1. How Much Free will the Necromancer wishes his servant to have.
2. How strong willed the servant was in life.

A theory that has been suggested to me in Caerdannon is that the forms of Unliving may be directly related to this factor, I am not so sure. I believe instead that the forms of Unliving depend upon the needs of the Necromancer. However this is not a factor to be discounted.

The third form of Necromantic corruption is that of the pattern’s own volition. Blighted by its very existence it may elect to learn further the arts that have reclaimed it. In my readings of the Templars of Onyx, and by the examples I have encountered, I surmise that only a corrupted pattern may learn the powers of necromancy, for the power by its very nature corrupts. The corrupted Thomas Finn has suggested to me, that Mordinaar is an example of this. An unliving whom has become powerful enough to resist or deny the link between himself and his master Maar. Whether this is the case or not remains a mystery.

The first form of Necromantic corruption can be healed in several ways. Firstly it can be healed simply by the act of returning the pattern to its rest. Incantor dismissal or the destruction of the pattern’s physical form can accomplish this. Often the Necromancy used to raise the pattern is not sufficiently strong enough to prevent it from returning to its original form when the contact between physical and spiritual essence is severed. However if the pattern is particularly powerful and corrupted, it will survive this to return to the plane of the Unliving.

If the corruption is particularly severe, then the pattern can be corrected by the use of the Lay to Rest High Incantation. However this is usually only the case in the forms of Greater Unliving, or patterns which have been unliving for a long period of time. This Incantation restores the pattern to uncorrupted form, and returns it to the plane of the Dead.

The second form of Necromantic corruption can be broken when the Unliving servant is dismissed or physically destroyed. The destruction of such a servant causes strain upon the pattern of the Necromancer, as the link that binds them pulls. Often therefore Necromancers will severe this link themselves, as their servant becomes more effort than use. However there are occasions when the Necromancer will wish to maintain his servant. Again this link can be severed by the use of the Lay to Rest High Incantation. However their must be other methods to do this. Much of our Guild research is being invested in finding these out.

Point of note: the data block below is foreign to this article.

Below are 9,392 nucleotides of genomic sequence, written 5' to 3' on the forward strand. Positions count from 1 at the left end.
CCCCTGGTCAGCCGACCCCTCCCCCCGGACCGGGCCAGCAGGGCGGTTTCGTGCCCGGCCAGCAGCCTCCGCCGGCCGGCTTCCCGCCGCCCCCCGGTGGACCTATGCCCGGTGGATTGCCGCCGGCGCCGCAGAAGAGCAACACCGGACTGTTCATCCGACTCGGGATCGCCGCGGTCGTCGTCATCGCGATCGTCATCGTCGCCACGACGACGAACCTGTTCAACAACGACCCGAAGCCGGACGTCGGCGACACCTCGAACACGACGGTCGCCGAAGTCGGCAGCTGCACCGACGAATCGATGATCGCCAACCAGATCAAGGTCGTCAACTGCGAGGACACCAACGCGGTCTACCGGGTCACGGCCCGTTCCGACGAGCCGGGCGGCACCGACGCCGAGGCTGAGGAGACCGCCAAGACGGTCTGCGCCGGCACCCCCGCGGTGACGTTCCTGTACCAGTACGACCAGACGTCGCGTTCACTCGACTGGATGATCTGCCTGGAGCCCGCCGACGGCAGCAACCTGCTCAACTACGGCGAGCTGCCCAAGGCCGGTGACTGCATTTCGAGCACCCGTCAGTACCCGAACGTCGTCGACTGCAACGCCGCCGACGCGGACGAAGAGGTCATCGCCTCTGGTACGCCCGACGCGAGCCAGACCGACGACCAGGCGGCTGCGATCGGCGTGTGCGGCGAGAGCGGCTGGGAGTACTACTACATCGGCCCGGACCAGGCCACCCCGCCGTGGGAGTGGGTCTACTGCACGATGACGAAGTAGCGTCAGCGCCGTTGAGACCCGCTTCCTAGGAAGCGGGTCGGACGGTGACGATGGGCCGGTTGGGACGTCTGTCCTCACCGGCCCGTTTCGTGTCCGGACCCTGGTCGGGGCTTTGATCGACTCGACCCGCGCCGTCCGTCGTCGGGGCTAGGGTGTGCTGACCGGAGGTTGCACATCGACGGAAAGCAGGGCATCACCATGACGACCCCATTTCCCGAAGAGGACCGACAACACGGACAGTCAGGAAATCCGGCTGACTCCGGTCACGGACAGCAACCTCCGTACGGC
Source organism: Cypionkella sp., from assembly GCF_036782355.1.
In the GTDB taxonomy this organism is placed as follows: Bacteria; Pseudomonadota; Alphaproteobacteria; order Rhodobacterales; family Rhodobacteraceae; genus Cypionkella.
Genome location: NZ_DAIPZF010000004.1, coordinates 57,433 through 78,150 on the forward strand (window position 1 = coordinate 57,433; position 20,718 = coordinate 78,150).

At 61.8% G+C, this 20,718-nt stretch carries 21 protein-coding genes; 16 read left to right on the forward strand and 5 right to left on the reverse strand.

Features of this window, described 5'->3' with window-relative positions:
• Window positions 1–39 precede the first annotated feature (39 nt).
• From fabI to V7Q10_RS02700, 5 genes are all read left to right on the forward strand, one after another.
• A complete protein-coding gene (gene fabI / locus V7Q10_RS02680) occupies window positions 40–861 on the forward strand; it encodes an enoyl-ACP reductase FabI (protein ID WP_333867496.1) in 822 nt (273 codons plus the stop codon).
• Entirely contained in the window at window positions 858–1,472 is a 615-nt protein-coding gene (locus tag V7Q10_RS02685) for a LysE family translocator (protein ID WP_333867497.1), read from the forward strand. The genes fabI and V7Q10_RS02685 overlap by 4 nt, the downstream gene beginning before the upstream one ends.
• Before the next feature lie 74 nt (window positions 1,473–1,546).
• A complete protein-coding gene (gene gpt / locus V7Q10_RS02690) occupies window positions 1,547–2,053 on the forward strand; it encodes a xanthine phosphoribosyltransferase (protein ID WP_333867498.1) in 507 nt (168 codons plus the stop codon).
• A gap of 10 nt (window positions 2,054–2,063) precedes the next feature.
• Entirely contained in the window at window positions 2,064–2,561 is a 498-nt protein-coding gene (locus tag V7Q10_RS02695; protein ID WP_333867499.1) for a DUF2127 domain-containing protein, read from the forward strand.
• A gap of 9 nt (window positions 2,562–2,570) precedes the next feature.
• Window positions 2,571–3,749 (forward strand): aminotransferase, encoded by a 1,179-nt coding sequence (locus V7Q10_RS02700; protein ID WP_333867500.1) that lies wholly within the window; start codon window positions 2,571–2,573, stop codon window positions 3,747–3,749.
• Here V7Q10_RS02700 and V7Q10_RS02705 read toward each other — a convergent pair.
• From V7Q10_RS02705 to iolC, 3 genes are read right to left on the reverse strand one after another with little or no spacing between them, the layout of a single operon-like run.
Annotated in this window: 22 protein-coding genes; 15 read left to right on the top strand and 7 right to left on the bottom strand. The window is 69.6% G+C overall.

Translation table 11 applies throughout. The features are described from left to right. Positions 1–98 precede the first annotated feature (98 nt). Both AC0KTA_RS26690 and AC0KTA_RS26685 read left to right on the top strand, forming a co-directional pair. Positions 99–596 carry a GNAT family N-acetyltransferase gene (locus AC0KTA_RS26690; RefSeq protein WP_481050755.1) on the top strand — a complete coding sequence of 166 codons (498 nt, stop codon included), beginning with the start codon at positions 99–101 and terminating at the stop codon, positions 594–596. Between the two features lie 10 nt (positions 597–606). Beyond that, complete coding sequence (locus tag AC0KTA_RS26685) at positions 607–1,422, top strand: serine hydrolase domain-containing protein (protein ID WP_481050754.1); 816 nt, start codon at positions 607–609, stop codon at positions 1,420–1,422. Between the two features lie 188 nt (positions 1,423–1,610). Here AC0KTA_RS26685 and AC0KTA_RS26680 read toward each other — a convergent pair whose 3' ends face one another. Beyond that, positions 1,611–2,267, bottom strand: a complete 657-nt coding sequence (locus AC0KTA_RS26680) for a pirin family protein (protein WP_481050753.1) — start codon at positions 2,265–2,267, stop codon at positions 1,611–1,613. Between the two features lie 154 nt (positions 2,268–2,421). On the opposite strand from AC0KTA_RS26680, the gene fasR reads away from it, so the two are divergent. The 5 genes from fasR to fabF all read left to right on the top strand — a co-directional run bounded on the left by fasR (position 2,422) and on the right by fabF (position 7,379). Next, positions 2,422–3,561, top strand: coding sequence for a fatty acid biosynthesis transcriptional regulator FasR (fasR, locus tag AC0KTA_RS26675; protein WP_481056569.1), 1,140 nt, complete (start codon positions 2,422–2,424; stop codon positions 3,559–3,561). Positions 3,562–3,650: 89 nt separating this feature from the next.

The third form of Necromantic corruption is a matter of judgement by the Ancestors. The actions of a corrupted pattern are either of their own volition or caused by the corruption they have suffered. Upon this matter, the theorists of Caerdannon are still in debate. However it is my belief that this matter is not one in which we have the right to judge, nor one which we have any influence. Rather it remains in the province of our revered Ancestors.

Therefore summarising using the two examples I have mentioned above, Laying Thomas Finn to Rest would not be of primary importance. Gaining his acceptance of his Ancestors, and their acceptance of him from him to pass on would. However in Laying Him to Rest we would be able to go some way to preventing Maar from raising him again from the Plane of Unlife straight away. Instead he would have to reach out form him once more in the Plane of the Dead. Hopefully with Thomas’ peace of mind restored he would not be able to reach him in time.
In Mordinaar’s case, Lay to Rest would be necessary, as he should be judged on his corrupted actions as well as his corrupt pattern. The Incantation may also go some way to prevent him from restoring himself. The sooner this will occur the better.

Durith Flanelath